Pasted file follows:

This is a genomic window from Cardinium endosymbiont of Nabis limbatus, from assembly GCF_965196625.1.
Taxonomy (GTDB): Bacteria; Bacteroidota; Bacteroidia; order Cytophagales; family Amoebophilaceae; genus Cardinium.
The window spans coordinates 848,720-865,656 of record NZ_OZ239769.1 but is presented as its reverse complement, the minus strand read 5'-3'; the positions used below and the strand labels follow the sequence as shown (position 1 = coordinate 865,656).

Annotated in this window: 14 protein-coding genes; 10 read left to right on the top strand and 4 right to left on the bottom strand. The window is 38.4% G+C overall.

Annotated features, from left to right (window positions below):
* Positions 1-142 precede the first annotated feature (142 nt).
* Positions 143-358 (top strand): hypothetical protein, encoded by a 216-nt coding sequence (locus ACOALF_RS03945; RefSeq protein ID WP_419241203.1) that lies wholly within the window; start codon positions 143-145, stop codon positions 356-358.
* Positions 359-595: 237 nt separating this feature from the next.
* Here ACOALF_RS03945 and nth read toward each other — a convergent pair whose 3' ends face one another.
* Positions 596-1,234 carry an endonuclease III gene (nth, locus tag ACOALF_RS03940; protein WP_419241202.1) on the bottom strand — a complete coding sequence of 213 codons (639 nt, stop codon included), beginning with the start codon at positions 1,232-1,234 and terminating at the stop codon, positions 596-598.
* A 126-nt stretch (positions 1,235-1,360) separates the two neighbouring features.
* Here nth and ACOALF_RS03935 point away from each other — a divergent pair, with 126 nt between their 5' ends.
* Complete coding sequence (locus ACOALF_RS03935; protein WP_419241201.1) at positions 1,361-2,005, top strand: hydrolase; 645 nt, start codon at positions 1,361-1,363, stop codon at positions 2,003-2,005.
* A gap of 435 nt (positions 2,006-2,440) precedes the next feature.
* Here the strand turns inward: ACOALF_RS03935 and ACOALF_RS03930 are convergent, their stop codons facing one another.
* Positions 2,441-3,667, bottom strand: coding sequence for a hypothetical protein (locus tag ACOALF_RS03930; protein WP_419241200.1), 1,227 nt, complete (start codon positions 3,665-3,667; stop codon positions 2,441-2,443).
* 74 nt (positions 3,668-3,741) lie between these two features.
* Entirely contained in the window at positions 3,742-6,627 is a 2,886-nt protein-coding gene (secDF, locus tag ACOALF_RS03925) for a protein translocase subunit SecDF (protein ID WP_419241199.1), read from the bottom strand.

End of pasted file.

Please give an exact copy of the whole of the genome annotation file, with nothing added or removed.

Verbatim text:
This is a genomic window from Cardinium endosymbiont of Nabis limbatus, from assembly GCF_965196625.1.
Taxonomy (GTDB): Bacteria; Bacteroidota; Bacteroidia; order Cytophagales; family Amoebophilaceae; genus Cardinium.
The window spans coordinates 848,720-865,656 of record NZ_OZ239769.1 but is presented as its reverse complement, the minus strand read 5'-3'; the positions used below and the strand labels follow the sequence as shown (position 1 = coordinate 865,656).

Annotated in this window: 14 protein-coding genes; 10 read left to right on the top strand and 4 right to left on the bottom strand. The window is 38.4% G+C overall.

Annotated features, from left to right (window positions below):
* Positions 1-142 precede the first annotated feature (142 nt).
* Positions 143-358 (top strand): hypothetical protein, encoded by a 216-nt coding sequence (locus ACOALF_RS03945; RefSeq protein ID WP_419241203.1) that lies wholly within the window; start codon positions 143-145, stop codon positions 356-358.
* Positions 359-595: 237 nt separating this feature from the next.
* Here ACOALF_RS03945 and nth read toward each other — a convergent pair whose 3' ends face one another.
* Positions 596-1,234 carry an endonuclease III gene (nth, locus tag ACOALF_RS03940; protein WP_419241202.1) on the bottom strand — a complete coding sequence of 213 codons (639 nt, stop codon included), beginning with the start codon at positions 1,232-1,234 and terminating at the stop codon, positions 596-598.
* A 126-nt stretch (positions 1,235-1,360) separates the two neighbouring features.
* Here nth and ACOALF_RS03935 point away from each other — a divergent pair, with 126 nt between their 5' ends.
* Complete coding sequence (locus ACOALF_RS03935; protein WP_419241201.1) at positions 1,361-2,005, top strand: hydrolase; 645 nt, start codon at positions 1,361-1,363, stop codon at positions 2,003-2,005.
* A gap of 435 nt (positions 2,006-2,440) precedes the next feature.
* Here the strand turns inward: ACOALF_RS03935 and ACOALF_RS03930 are convergent, their stop codons facing one another.
* Positions 2,441-3,667, bottom strand: coding sequence for a hypothetical protein (locus tag ACOALF_RS03930; protein WP_419241200.1), 1,227 nt, complete (start codon positions 3,665-3,667; stop codon positions 2,441-2,443).
* 74 nt (positions 3,668-3,741) lie between these two features.
* Entirely contained in the window at positions 3,742-6,627 is a 2,886-nt protein-coding gene (secDF, locus tag ACOALF_RS03925) for a protein translocase subunit SecDF (protein ID WP_419241199.1), read from the bottom strand.